Photo via Flickr user Stéfan
Karate is recognizable in the modern era as trumping up and down of a dojo, performing basic techniques in sequence.
There is little scientific or strategic knowledge to be gleaned from the basics and combinations which many karateka practice endlessly. It's good exercise, as it is in any traditional martial art—but it doesn't prepare the student to understand the actual fighting bit of martial arts any better. Where the real gems in traditional karate are hidden is in the kata—the forms.
Some of you will know my affinity for studying classical forms from my previous piece—A Study in Saifa. They perhaps shouldn't be a huge part of anyone's training repertoire, but for study and brainstorming—there's nothing better.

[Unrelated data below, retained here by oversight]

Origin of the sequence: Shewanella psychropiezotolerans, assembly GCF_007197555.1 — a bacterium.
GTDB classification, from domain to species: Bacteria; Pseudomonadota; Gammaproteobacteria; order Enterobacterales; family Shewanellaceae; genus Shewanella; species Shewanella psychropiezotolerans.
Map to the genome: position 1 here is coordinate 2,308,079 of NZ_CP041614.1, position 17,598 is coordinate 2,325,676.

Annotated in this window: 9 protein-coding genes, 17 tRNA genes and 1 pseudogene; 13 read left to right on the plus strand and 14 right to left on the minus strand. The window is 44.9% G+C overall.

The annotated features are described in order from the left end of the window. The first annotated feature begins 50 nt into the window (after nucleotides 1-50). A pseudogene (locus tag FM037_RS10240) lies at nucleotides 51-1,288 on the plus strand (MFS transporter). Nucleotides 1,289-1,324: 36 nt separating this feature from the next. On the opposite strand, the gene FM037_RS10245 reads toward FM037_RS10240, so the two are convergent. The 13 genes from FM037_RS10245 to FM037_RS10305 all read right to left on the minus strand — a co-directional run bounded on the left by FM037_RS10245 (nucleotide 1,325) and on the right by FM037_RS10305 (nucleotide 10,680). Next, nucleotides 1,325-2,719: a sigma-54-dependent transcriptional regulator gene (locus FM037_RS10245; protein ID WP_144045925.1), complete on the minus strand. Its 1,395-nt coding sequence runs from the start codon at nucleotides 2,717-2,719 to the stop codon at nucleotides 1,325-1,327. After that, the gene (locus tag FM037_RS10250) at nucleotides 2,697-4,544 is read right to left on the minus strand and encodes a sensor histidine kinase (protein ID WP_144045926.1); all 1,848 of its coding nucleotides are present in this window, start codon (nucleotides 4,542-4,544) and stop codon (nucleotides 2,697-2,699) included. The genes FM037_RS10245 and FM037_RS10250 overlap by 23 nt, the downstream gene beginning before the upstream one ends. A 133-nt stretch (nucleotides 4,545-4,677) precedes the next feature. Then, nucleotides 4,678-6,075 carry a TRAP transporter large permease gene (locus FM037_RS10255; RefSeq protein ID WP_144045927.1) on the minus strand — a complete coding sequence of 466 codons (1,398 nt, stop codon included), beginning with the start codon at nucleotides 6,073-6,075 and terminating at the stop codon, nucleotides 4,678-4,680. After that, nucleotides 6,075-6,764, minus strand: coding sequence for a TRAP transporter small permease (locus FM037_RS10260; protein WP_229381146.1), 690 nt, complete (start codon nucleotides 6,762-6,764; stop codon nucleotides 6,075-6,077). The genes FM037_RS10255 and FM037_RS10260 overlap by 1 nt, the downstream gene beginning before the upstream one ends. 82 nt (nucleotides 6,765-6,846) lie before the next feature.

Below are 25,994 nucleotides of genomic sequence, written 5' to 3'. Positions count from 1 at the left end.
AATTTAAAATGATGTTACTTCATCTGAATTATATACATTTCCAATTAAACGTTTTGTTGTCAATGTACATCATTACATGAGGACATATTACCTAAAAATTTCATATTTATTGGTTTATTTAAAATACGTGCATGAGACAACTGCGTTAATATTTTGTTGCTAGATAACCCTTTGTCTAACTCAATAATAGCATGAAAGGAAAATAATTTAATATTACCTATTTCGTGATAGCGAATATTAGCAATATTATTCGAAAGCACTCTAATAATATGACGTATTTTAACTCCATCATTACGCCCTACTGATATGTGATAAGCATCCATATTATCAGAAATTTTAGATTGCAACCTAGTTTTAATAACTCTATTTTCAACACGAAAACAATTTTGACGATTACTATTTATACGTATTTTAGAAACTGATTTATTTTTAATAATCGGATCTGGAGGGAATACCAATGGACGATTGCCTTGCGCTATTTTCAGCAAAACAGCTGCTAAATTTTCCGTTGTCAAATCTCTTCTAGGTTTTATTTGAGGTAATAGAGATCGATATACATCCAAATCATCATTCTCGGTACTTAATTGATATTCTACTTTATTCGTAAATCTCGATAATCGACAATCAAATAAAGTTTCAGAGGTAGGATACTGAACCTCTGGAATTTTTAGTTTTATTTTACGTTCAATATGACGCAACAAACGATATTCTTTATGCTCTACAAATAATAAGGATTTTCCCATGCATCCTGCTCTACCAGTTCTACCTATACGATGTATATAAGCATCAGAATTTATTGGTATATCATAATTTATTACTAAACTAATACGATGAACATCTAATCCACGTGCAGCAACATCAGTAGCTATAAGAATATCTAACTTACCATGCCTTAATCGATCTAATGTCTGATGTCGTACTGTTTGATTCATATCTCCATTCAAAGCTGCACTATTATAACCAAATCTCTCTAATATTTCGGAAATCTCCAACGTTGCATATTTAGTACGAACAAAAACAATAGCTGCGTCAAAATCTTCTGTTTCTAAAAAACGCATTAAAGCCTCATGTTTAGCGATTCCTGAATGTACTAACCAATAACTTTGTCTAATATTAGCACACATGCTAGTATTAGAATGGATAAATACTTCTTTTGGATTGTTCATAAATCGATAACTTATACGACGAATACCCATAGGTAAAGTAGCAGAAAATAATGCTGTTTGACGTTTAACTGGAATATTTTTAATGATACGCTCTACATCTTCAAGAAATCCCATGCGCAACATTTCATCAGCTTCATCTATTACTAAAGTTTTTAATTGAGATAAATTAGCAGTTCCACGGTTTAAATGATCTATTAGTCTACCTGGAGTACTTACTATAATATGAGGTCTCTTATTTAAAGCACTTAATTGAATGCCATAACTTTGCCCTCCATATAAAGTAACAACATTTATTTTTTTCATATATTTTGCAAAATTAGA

A form is simply a ritualized performance of techniques. But more and more often you will notice that the sequences in kata are more intricate than those practised in the repetition of basics. There are plenty of modern kata with little sense behind the movements at all—Gichin Funakoshi's mercilessly boring Taikyoku series, for instance. But the longer history a kata has, the more variations one can find of it, and the more ideas can be seen in action. Kusanku and Seisan, for instance, are two of the oldest kata out there—there are a handful of major versions of each, and hundreds of sub-variations.
While many see forms as a spiritual exercise or a practice fight, I see them as a historical record of “neat tricks” that someone else wanted to share, albeit in a fairly opaque manner, even once he was gone.